No frills and to the point yet a nice addition to the young naturalist’s bookshelf.

TADPOLE TO FROG

From the Science for Toddlers series

Little ones can see a tadpole become a frog in this lift-the-flap board book.

Full-page photographs depict the life cycle of a frog. Starting with a photograph of a male and a female frog mating, budding herpetologists can follow as the resulting eggs hatch and tadpoles emerge. Then, in a series of side-by-side flaps of increasing size, readers can see the gradual changes the tadpole undergoes on its way to becoming a frog. On the backside of each flap the text informs readers what the changes are: “Soon, tiny legs start to sprout… / and the tadpole’s tail begins to shrink.” Finally the metamorphosis is complete; after two years the frog is an adult, and it “hop, hop, hops away!” The white text against a purple background is easily read, and it is likewise simply stated yet accurate. The photographs are clear and eye-catching. The last spread introduces the Curator-in-Charge in the Department of Herpetology at the American Museum of Natural History in New York City, perhaps inspiring future career choices.

No frills and to the point yet a nice addition to the young naturalist’s bookshelf. (Informational board book. 2-5)

Pub Date: Sept. 5, 2017

ISBN: 978-1-4549-2287-2

Page Count: 24

Publisher: Sterling

Review Posted Online: Nov. 22, 2017

Kirkus Reviews Issue: Jan. 1, 2018

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Adults looking for an easy entry into this subject will not be disappointed.

CLIMATE CHANGE FOR BABIES

From the Baby University series

This book presents a simplified explanation of the role the atmosphere plays in controlling climate.

The authors present a planet as a ball and its atmosphere as a blanket that envelops the ball. If the blanket is thick, the planet will be hot, as is the case for Venus. If the blanket is thin, the planet is cold, as with Mars. Planet Earth has a blanket that traps “just the right amount of heat.” The authors explain trees, animals, and oceans are part of what makes Earth’s atmosphere “just right.” “But…Uh-oh! People on Earth are changing the blanket!” The book goes on to explain how some human activities are sending “greenhouse gases” into the atmosphere, thus “making the blanket heavier and thicker” and “making Earth feel unwell.” In the case of a planet feeling unwell, what would the symptoms be? Sea-level rises that lead to erosion, flooding, and island loss, along with extreme weather events, such as hurricanes, blizzards, and wildfires. Ending on a constructive note, the authors name a few of the remedies to “help our Earth before it’s too late!” By using the blanket analogy, alongside simple and clear illustrations, this otherwise complex topic becomes very accessible to young children, though caregivers will need to help with the specialized vocabulary.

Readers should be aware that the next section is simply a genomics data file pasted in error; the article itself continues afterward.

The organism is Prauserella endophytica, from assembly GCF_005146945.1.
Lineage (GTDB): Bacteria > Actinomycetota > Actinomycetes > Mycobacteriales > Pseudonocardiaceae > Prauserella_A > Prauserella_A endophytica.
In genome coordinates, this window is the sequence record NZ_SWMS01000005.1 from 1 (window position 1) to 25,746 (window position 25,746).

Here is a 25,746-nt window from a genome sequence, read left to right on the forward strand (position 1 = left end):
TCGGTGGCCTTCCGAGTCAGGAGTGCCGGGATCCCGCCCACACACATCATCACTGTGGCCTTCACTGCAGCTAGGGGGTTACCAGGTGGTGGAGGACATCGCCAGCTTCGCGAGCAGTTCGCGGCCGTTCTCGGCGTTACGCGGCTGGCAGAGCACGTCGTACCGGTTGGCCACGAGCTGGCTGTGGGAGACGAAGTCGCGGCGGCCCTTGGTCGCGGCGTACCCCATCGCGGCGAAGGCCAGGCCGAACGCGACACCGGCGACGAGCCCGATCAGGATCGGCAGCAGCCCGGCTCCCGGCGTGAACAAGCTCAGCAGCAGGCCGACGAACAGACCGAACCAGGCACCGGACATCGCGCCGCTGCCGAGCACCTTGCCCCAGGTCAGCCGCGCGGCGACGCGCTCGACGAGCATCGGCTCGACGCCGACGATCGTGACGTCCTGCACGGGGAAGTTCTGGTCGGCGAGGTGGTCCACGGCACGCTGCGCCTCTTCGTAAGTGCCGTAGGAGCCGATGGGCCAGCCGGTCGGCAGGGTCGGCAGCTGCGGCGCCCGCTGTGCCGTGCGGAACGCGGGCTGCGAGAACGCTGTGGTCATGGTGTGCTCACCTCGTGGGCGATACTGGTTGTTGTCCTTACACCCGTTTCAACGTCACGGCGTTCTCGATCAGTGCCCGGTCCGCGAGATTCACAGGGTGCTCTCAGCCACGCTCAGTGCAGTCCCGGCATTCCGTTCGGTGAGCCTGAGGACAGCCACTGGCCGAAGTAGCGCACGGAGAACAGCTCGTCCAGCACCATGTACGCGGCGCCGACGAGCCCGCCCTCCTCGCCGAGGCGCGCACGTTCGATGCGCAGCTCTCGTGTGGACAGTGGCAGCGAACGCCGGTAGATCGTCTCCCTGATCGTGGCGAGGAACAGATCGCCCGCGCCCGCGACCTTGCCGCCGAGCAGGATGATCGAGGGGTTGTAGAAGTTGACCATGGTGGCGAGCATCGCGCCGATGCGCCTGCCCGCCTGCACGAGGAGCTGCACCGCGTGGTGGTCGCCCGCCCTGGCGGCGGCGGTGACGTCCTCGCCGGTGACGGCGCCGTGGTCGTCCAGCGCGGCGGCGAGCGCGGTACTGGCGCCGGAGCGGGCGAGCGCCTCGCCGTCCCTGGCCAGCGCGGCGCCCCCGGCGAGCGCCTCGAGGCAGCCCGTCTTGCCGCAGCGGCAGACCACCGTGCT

Adults looking for an easy entry into this subject will not be disappointed. (Board book. 3-4)

Pub Date: Aug. 18, 2020

ISBN: 978-1-4926-8082-6

Page Count: 24

Publisher: Sourcebooks eXplore

Review Posted Online: Sept. 1, 2020

Kirkus Reviews Issue: Sept. 15, 2020

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Youngsters will enjoy the playful art if they aren’t overwhelmed by the busy design.

MRS. PEANUCKLE'S BUG ALPHABET

From the Mrs. Peanuckle's Alphabet Library series , Vol. 4

From Ant to Zorapteran, each page presents a variety of insects, both commonplace and obscure.

Narrator Mrs. Peanuckle, who enjoys sharing her likes and dislikes and writing about herself in the third person, has penned one to two sentences of quirky description and interesting facts for each insect representing a different letter of the alphabet: “L is for Ladybug / The loveliest of insects. They help Mrs. Peanuckle by eating the bugs on her roses!” The text often takes up most of the page and employs a different typeface per word, thus making the pages difficult to scan—often the featured letter of the alphabet merges with the name of the insect (“Inchworm” looks as though it has two I’s, for example). Ford’s lively insects skitter around the words in luminescent color; as with any effective insect book, there’s just enough detail to provoke interest without an ick-response. The companion book, Mrs. Peanuckle’s Flower Alphabet, presents blooms from Aster to Zinnia, with the same formula but with a more winsome approach to the art; here many of the flowers sport smiling faces in the same bold color palette.

Youngsters will enjoy the playful art if they aren’t overwhelmed by the busy design. (Board book. 2-5)

Pub Date: Feb. 27, 2018

ISBN: 978-1-62336-939-2

Page Count: 28

Publisher: Rodale Kids

Review Posted Online: March 18, 2018

Kirkus Reviews Issue: July 1, 2018

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